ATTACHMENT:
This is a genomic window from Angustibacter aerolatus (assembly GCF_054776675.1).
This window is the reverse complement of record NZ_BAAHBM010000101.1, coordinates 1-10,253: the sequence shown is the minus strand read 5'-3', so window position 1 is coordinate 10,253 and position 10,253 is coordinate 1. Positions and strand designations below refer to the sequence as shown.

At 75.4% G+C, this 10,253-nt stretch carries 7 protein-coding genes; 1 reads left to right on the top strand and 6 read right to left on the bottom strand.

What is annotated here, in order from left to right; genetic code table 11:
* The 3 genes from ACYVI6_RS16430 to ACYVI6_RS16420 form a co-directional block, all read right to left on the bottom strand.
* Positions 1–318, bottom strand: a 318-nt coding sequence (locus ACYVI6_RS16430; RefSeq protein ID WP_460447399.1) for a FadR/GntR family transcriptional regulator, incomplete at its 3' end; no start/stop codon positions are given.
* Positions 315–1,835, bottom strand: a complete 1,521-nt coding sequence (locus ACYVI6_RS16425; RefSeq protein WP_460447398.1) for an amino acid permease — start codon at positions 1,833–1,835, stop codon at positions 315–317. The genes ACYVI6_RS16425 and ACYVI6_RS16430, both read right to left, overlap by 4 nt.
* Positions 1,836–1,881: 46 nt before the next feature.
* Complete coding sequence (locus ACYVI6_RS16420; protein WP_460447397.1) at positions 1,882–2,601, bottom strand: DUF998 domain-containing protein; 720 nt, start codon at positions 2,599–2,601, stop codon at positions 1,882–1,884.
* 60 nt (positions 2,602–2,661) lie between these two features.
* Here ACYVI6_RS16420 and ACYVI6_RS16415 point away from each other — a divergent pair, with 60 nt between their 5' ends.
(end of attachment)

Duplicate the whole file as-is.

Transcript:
This is a genomic window from Angustibacter aerolatus (assembly GCF_054776675.1).
This window is the reverse complement of record NZ_BAAHBM010000101.1, coordinates 1-10,253: the sequence shown is the minus strand read 5'-3', so window position 1 is coordinate 10,253 and position 10,253 is coordinate 1. Positions and strand designations below refer to the sequence as shown.

At 75.4% G+C, this 10,253-nt stretch carries 7 protein-coding genes; 1 reads left to right on the top strand and 6 read right to left on the bottom strand.

What is annotated here, in order from left to right; genetic code table 11:
* The 3 genes from ACYVI6_RS16430 to ACYVI6_RS16420 form a co-directional block, all read right to left on the bottom strand.
* Positions 1–318, bottom strand: a 318-nt coding sequence (locus ACYVI6_RS16430; RefSeq protein ID WP_460447399.1) for a FadR/GntR family transcriptional regulator, incomplete at its 3' end; no start/stop codon positions are given.
* Positions 315–1,835, bottom strand: a complete 1,521-nt coding sequence (locus ACYVI6_RS16425; RefSeq protein WP_460447398.1) for an amino acid permease — start codon at positions 1,833–1,835, stop codon at positions 315–317. The genes ACYVI6_RS16425 and ACYVI6_RS16430, both read right to left, overlap by 4 nt.
* Positions 1,836–1,881: 46 nt before the next feature.
* Complete coding sequence (locus ACYVI6_RS16420; protein WP_460447397.1) at positions 1,882–2,601, bottom strand: DUF998 domain-containing protein; 720 nt, start codon at positions 2,599–2,601, stop codon at positions 1,882–1,884.
* 60 nt (positions 2,602–2,661) lie between these two features.
* Here ACYVI6_RS16420 and ACYVI6_RS16415 point away from each other — a divergent pair, with 60 nt between their 5' ends.